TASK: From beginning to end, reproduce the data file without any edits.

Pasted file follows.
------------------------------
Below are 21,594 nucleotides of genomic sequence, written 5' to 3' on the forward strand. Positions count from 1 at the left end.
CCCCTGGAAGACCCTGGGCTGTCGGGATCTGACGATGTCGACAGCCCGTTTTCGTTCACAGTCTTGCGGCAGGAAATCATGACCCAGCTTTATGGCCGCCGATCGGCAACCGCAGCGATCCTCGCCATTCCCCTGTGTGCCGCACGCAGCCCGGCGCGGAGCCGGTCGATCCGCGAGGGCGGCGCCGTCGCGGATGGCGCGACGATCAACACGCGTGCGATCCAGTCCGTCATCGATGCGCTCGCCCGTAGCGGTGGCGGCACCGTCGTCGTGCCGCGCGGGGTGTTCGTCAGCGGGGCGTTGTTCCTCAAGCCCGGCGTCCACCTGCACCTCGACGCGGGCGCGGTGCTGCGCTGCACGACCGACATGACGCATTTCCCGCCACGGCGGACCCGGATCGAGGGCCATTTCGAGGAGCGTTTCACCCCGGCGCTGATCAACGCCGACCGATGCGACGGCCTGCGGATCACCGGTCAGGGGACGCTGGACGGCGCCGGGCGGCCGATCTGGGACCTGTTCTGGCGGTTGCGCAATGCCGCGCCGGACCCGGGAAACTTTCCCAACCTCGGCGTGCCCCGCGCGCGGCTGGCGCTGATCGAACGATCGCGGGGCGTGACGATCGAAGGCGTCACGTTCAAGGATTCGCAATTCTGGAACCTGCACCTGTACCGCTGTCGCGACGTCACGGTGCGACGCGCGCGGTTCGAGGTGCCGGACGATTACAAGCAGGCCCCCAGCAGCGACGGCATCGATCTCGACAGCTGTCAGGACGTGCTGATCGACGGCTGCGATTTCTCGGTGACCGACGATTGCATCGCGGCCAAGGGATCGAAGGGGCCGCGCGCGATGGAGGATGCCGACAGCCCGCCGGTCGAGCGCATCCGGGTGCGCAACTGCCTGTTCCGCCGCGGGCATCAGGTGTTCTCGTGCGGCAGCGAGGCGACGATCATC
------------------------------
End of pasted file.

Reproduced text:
Below are 21,594 nucleotides of genomic sequence, written 5' to 3' on the forward strand. Positions count from 1 at the left end.
CCCCTGGAAGACCCTGGGCTGTCGGGATCTGACGATGTCGACAGCCCGTTTTCGTTCACAGTCTTGCGGCAGGAAATCATGACCCAGCTTTATGGCCGCCGATCGGCAACCGCAGCGATCCTCGCCATTCCCCTGTGTGCCGCACGCAGCCCGGCGCGGAGCCGGTCGATCCGCGAGGGCGGCGCCGTCGCGGATGGCGCGACGATCAACACGCGTGCGATCCAGTCCGTCATCGATGCGCTCGCCCGTAGCGGTGGCGGCACCGTCGTCGTGCCGCGCGGGGTGTTCGTCAGCGGGGCGTTGTTCCTCAAGCCCGGCGTCCACCTGCACCTCGACGCGGGCGCGGTGCTGCGCTGCACGACCGACATGACGCATTTCCCGCCACGGCGGACCCGGATCGAGGGCCATTTCGAGGAGCGTTTCACCCCGGCGCTGATCAACGCCGACCGATGCGACGGCCTGCGGATCACCGGTCAGGGGACGCTGGACGGCGCCGGGCGGCCGATCTGGGACCTGTTCTGGCGGTTGCGCAATGCCGCGCCGGACCCGGGAAACTTTCCCAACCTCGGCGTGCCCCGCGCGCGGCTGGCGCTGATCGAACGATCGCGGGGCGTGACGATCGAAGGCGTCACGTTCAAGGATTCGCAATTCTGGAACCTGCACCTGTACCGCTGTCGCGACGTCACGGTGCGACGCGCGCGGTTCGAGGTGCCGGACGATTACAAGCAGGCCCCCAGCAGCGACGGCATCGATCTCGACAGCTGTCAGGACGTGCTGATCGACGGCTGCGATTTCTCGGTGACCGACGATTGCATCGCGGCCAAGGGATCGAAGGGGCCGCGCGCGATGGAGGATGCCGACAGCCCGCCGGTCGAGCGCATCCGGGTGCGCAACTGCCTGTTCCGCCGCGGGCATCAGGTGTTCTCGTGCGGCAGCGAGGCGACGATCATC